Half of the 73,000 people diagnosed with severe mental illness (SMI) and type 2 diabetes in England and Wales are not receiving routine checks to help prevent complications, new analysis from Diabetes UK shows.
The NHS advises that all people with diabetes, should receive the eight NICE recommended checks – including blood pressure, blood glucose, cholesterol and footchecks.
There is variation of 60% between the best and worst performing areas across England with 78% of Hackney residents with T2D and SMI receiving all checks compared to only 18% in Wolverhampton.
Diabetes UK is urgently calling on the NHS to move faster to better integration of mental health and diabetes care. It says the care of people with diabetes in mental health settings should ensure diabetes care is prioritised, particularly since people with SMI are at higher risk of T2D than the general population.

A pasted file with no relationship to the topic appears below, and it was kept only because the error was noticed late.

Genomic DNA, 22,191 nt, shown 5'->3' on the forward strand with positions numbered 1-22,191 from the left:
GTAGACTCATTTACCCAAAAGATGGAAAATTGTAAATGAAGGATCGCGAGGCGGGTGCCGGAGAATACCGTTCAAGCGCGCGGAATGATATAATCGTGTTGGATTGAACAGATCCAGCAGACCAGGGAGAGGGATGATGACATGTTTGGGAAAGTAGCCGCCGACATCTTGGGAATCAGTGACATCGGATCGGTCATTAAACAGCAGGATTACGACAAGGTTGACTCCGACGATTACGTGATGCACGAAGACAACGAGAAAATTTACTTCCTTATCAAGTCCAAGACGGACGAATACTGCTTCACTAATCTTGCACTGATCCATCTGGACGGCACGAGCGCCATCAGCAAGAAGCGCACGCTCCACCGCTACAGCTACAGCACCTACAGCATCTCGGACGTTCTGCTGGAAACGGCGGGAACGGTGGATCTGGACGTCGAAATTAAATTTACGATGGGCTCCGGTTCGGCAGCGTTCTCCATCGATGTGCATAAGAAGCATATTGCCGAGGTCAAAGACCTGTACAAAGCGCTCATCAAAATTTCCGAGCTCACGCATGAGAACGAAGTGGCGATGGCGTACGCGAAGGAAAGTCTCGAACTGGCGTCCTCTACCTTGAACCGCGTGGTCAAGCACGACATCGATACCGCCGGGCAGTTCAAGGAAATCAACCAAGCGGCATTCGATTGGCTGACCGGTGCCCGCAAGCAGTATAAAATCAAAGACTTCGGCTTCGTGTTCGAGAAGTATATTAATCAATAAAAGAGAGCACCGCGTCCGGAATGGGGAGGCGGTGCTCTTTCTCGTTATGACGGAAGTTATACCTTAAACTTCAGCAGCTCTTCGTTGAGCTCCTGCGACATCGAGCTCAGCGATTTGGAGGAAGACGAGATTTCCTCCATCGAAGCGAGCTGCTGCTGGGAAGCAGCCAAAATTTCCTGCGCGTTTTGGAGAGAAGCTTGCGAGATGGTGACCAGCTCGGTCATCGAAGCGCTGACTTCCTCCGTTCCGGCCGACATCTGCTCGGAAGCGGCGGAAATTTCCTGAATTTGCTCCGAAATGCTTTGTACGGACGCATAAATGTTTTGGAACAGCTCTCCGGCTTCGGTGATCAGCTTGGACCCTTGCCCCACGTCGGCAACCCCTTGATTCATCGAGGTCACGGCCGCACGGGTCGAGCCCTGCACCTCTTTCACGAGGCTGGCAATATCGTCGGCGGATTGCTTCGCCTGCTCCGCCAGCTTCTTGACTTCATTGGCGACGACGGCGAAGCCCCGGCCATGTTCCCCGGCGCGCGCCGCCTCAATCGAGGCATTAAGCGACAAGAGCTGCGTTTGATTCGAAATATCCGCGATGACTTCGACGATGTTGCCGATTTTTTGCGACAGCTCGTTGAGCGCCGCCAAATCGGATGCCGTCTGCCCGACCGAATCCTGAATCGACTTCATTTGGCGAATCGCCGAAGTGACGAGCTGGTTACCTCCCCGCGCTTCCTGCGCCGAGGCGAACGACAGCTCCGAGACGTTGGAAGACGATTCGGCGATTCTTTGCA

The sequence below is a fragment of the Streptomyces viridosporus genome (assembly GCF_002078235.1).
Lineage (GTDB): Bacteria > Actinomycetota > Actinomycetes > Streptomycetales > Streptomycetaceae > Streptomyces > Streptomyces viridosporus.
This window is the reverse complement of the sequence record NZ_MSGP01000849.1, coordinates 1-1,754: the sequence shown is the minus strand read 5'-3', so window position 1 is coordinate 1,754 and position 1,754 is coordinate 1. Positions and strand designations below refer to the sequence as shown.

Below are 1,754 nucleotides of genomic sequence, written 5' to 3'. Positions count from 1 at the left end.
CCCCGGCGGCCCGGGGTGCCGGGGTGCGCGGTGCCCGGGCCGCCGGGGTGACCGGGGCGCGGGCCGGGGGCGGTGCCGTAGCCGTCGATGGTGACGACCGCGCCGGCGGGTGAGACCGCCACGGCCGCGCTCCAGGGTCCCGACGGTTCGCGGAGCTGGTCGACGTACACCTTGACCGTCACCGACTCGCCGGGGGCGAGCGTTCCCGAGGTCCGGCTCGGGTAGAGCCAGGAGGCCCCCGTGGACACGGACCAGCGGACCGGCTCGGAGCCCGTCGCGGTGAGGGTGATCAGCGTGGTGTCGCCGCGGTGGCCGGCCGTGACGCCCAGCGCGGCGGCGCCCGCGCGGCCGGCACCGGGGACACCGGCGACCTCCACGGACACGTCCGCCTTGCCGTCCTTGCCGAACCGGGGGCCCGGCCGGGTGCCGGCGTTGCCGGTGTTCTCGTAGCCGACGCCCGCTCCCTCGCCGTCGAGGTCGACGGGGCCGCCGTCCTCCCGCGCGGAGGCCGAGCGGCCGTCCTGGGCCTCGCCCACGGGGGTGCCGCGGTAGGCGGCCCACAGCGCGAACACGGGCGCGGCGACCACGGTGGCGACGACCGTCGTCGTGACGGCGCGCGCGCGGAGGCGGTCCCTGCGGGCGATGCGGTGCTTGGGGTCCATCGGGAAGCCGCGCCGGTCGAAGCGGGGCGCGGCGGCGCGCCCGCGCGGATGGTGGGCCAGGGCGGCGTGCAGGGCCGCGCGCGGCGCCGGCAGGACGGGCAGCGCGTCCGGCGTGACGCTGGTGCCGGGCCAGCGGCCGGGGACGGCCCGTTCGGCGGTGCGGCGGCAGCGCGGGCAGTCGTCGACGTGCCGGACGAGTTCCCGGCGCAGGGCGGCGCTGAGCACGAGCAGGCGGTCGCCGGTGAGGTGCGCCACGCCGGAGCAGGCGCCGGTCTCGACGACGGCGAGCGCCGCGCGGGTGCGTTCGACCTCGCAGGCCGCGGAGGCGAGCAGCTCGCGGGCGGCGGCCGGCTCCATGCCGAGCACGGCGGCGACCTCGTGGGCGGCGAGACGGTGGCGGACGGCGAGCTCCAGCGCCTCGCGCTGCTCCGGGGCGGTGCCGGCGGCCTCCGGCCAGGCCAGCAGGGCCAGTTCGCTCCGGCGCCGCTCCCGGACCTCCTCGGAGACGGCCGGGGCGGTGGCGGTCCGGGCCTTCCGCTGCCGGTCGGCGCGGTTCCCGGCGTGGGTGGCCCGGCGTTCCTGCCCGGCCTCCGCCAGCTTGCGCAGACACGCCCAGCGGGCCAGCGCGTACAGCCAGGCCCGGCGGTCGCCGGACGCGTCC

Nikki Joule, Policy Manager at Diabetes UK, said: ‘The health system should recognise that long term physical and mental health conditions often occur together and provide care that focuses on the whole person rather than a single condition. We need to bridge the divide between physical and mental health services to ensure those with severe mental illness and type 2 diabetes do not have their physical care needs overlooked. It is critical that all care sees the whole person, and provides integrated support.’
Find out more about Diabetes UK’s campaign on mental health and diabetes care www.diabetes.org.uk/missing